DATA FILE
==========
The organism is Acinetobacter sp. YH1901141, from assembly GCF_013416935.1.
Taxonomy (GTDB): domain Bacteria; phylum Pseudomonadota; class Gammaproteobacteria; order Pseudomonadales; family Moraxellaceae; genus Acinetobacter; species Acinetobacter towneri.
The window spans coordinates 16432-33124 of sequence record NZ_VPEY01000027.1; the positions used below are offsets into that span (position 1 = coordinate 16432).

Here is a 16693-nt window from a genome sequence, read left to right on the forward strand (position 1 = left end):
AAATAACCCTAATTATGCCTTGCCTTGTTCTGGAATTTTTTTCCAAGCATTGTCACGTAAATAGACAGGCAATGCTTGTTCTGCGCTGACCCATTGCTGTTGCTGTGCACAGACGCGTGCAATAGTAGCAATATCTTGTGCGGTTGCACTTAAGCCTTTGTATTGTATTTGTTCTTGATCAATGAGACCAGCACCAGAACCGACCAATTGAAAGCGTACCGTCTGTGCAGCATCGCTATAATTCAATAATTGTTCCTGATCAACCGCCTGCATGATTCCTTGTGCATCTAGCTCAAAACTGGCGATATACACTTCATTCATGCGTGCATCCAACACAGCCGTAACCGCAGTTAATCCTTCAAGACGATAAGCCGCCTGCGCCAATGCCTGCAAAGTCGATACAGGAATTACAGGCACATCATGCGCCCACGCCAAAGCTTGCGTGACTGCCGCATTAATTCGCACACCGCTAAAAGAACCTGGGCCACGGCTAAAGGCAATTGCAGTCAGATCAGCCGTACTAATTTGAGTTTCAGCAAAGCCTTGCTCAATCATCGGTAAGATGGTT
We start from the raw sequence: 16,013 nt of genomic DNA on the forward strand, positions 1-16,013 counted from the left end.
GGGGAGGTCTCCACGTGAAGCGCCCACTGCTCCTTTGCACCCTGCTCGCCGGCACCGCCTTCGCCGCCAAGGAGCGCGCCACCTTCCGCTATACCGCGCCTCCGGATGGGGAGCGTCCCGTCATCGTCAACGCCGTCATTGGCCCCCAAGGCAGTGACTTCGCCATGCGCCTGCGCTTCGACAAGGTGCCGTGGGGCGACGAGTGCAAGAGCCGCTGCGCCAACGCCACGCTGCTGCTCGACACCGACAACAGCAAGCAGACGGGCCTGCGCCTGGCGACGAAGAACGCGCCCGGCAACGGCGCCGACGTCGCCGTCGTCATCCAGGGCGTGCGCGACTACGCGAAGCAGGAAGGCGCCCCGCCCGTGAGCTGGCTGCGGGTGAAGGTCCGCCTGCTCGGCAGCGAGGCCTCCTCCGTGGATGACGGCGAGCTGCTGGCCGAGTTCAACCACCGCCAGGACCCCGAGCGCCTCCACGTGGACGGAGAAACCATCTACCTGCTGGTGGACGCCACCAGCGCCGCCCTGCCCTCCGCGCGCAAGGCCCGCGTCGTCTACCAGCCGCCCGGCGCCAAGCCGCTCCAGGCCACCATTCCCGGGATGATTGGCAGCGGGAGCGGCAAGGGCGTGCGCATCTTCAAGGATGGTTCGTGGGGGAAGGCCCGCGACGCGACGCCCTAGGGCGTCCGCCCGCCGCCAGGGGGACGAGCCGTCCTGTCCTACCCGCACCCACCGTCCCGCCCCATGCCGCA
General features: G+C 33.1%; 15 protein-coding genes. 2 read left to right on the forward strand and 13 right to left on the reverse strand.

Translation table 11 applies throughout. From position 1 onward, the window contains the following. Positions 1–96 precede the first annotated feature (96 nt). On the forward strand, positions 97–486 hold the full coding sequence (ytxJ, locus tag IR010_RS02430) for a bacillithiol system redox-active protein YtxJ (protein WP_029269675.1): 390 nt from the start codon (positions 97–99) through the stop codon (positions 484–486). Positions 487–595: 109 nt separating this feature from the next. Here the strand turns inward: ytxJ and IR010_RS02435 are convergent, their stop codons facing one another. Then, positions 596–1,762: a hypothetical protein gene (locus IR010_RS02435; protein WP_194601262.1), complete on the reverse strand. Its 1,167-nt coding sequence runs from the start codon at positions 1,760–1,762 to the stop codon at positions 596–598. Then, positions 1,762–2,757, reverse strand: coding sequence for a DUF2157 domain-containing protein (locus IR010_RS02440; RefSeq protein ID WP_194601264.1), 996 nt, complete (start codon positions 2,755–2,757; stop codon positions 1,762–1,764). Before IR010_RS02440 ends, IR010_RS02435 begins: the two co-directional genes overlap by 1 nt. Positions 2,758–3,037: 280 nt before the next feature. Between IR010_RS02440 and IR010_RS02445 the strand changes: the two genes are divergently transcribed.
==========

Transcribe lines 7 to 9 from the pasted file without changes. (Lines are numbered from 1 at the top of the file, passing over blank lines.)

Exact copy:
GGGGAGGTCTCCACGTGAAGCGCCCACTGCTCCTTTGCACCCTGCTCGCCGGCACCGCCTTCGCCGCCAAGGAGCGCGCCACCTTCCGCTATACCGCGCCTCCGGATGGGGAGCGTCCCGTCATCGTCAACGCCGTCATTGGCCCCCAAGGCAGTGACTTCGCCATGCGCCTGCGCTTCGACAAGGTGCCGTGGGGCGACGAGTGCAAGAGCCGCTGCGCCAACGCCACGCTGCTGCTCGACACCGACAACAGCAAGCAGACGGGCCTGCGCCTGGCGACGAAGAACGCGCCCGGCAACGGCGCCGACGTCGCCGTCGTCATCCAGGGCGTGCGCGACTACGCGAAGCAGGAAGGCGCCCCGCCCGTGAGCTGGCTGCGGGTGAAGGTCCGCCTGCTCGGCAGCGAGGCCTCCTCCGTGGATGACGGCGAGCTGCTGGCCGAGTTCAACCACCGCCAGGACCCCGAGCGCCTCCACGTGGACGGAGAAACCATCTACCTGCTGGTGGACGCCACCAGCGCCGCCCTGCCCTCCGCGCGCAAGGCCCGCGTCGTCTACCAGCCGCCCGGCGCCAAGCCGCTCCAGGCCACCATTCCCGGGATGATTGGCAGCGGGAGCGGCAAGGGCGTGCGCATCTTCAAGGATGGTTCGTGGGGGAAGGCCCGCGACGCGACGCCCTAGGGCGTCCGCCCGCCGCCAGGGGGACGAGCCGTCCTGTCCTACCCGCACCCACCGTCCCGCCCCATGCCGCA
General features: G+C 33.1%; 15 protein-coding genes. 2 read left to right on the forward strand and 13 right to left on the reverse strand.

Translation table 11 applies throughout. From position 1 onward, the window contains the following. Positions 1–96 precede the first annotated feature (96 nt). On the forward strand, positions 97–486 hold the full coding sequence (ytxJ, locus tag IR010_RS02430) for a bacillithiol system redox-active protein YtxJ (protein WP_029269675.1): 390 nt from the start codon (positions 97–99) through the stop codon (positions 484–486). Positions 487–595: 109 nt separating this feature from the next. Here the strand turns inward: ytxJ and IR010_RS02435 are convergent, their stop codons facing one another. Then, positions 596–1,762: a hypothetical protein gene (locus IR010_RS02435; protein WP_194601262.1), complete on the reverse strand. Its 1,167-nt coding sequence runs from the start codon at positions 1,760–1,762 to the stop codon at positions 596–598. Then, positions 1,762–2,757, reverse strand: coding sequence for a DUF2157 domain-containing protein (locus IR010_RS02440; RefSeq protein ID WP_194601264.1), 996 nt, complete (start codon positions 2,755–2,757; stop codon positions 1,762–1,764). Before IR010_RS02440 ends, IR010_RS02435 begins: the two co-directional genes overlap by 1 nt. Positions 2,758–3,037: 280 nt before the next feature. Between IR010_RS02440 and IR010_RS02445 the strand changes: the two genes are divergently transcribed.